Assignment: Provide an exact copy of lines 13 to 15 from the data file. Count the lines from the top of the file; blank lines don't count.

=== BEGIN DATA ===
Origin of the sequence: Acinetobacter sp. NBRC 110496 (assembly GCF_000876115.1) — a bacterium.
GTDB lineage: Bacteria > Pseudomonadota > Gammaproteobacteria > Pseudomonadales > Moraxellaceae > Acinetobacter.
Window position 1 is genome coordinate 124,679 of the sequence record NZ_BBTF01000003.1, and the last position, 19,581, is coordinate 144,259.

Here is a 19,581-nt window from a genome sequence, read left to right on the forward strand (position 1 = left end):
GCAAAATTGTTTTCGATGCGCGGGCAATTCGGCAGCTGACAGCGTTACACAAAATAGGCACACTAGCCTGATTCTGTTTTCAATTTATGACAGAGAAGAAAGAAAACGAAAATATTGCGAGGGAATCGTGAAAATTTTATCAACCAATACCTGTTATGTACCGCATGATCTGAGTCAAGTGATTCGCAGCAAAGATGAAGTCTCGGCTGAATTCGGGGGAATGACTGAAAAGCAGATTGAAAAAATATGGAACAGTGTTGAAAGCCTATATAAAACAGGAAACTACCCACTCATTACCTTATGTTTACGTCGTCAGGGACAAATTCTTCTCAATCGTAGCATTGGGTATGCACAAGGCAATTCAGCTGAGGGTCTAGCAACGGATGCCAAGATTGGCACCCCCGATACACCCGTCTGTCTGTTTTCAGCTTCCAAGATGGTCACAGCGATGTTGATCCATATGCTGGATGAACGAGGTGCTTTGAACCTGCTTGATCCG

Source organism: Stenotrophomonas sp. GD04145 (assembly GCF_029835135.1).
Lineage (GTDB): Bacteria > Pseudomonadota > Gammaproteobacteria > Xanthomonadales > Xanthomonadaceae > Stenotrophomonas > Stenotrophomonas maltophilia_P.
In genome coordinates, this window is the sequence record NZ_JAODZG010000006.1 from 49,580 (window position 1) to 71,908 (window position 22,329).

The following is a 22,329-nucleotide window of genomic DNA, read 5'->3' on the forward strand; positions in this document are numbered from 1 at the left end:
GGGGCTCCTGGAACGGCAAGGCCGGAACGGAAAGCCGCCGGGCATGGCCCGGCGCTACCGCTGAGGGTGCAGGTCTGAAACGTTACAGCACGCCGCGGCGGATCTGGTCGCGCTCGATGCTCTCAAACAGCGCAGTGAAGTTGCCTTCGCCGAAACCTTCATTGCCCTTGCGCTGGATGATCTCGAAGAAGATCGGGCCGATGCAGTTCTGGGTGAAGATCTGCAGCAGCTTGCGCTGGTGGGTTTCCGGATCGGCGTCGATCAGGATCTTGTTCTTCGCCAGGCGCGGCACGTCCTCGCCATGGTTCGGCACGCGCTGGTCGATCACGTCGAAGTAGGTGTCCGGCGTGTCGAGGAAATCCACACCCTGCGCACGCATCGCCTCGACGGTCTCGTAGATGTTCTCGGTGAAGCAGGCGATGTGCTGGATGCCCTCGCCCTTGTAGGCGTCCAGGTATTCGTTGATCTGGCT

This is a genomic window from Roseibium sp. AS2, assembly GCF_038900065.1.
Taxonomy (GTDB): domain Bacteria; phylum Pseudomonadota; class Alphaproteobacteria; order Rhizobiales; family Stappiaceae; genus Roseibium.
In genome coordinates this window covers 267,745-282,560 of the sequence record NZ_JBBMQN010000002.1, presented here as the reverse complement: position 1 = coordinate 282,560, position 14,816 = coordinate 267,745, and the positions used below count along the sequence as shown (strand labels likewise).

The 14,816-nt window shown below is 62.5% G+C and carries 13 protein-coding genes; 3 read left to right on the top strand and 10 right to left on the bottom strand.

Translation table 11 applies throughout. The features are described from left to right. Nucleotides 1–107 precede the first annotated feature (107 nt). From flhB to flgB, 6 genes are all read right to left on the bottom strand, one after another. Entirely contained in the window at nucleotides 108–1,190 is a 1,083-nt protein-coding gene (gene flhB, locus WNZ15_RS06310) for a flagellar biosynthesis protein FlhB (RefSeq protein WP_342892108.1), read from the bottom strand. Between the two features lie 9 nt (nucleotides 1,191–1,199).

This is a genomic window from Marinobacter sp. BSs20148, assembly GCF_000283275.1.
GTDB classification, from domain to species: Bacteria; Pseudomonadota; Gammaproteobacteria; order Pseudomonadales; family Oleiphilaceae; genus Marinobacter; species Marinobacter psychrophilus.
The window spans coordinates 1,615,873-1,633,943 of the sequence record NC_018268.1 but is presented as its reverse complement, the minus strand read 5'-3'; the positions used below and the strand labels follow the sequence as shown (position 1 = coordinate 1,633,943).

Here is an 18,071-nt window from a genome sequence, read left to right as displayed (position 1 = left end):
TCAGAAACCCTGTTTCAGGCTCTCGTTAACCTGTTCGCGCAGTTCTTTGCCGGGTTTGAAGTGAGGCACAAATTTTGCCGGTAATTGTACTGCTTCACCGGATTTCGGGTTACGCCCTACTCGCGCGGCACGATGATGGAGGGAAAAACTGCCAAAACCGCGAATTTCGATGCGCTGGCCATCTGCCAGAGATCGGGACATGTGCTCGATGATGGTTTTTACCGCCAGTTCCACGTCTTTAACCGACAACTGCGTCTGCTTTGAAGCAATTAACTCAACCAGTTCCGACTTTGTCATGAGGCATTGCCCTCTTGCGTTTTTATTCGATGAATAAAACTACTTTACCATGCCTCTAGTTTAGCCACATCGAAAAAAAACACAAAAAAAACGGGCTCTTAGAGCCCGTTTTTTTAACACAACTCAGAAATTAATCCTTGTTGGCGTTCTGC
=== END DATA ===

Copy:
In genome coordinates this window covers 267,745-282,560 of the sequence record NZ_JBBMQN010000002.1, presented here as the reverse complement: position 1 = coordinate 282,560, position 14,816 = coordinate 267,745, and the positions used below count along the sequence as shown (strand labels likewise).

The 14,816-nt window shown below is 62.5% G+C and carries 13 protein-coding genes; 3 read left to right on the top strand and 10 right to left on the bottom strand.

Translation table 11 applies throughout. The features are described from left to right. Nucleotides 1–107 precede the first annotated feature (107 nt). From flhB to flgB, 6 genes are all read right to left on the bottom strand, one after another. Entirely contained in the window at nucleotides 108–1,190 is a 1,083-nt protein-coding gene (gene flhB, locus WNZ15_RS06310) for a flagellar biosynthesis protein FlhB (RefSeq protein WP_342892108.1), read from the bottom strand. Between the two features lie 9 nt (nucleotides 1,191–1,199).